Subscribe free to our newsletters via your
  Energy News  




Subscribe free to our newsletters via your




















BIO FUEL
Cold conversion of food waste into renewable energy and fertilizer
by Staff Writers
Montreal, Canada (SPX) Jun 01, 2017


By employing devices such as biogas storage domes, biofilters or combined heat and power co-generation systems, for instance, methane can be collected, cleaned and converted into heat or electricity that can then be substituted for most fossil fuels.

Researchers from Concordia's Department of Building, Civil and Environmental Engineering (BCEE) in collaboration with Bio-Terre Systems Inc. are taking the fight against global warming to colder climes.

Their weapon of choice? Cold-loving bacteria.

In a study published in Process Safety and Environmental Protection, authors Rajinikanth Rajagopal, David Bellavance and Mohammad Saifur Rahaman demonstrate the viability of using anaerobic digestion in a low-temperature (20C) environment to convert solid food waste into renewable energy and organic fertilizer.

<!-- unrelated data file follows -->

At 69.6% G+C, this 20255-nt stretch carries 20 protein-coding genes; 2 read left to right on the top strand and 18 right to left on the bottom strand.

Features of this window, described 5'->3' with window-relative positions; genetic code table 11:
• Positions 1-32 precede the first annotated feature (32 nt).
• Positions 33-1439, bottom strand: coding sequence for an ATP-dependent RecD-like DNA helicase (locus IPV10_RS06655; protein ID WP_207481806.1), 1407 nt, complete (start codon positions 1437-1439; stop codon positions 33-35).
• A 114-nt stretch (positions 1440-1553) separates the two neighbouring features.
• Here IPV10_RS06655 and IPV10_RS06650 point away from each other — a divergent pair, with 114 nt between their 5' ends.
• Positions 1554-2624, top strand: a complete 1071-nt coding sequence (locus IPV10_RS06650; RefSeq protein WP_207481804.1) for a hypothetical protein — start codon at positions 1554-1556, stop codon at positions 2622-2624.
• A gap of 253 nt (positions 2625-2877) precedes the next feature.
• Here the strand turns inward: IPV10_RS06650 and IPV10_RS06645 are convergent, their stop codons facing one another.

They employed psychrophilic bacteria - which thrive in relatively low temperatures - to break down food waste in a specially designed bioreactor. In doing so, they produced a specific methane yield comparable to that of more energy-intensive anaerobic digestion processes.

"There is enormous potential here to reduce the amount of fuel that we use for solid waste treatment," Rahaman explains.

"Managing and treating food waste is a global challenge, particularly for cold countries like Canada where the temperature often falls below -20C and energy demands related to heating are high."

He adds that the most commonly used forms of anaerobic digestion require large amounts of energy to heat the bioreactors and maintain temperatures for the bacteria's optimal performance.

"What we've learned is that we can now use adapted psychrophilic bacteria to produce a level of methane comparable to those more common forms, while using less energy."

'A promising new research direction'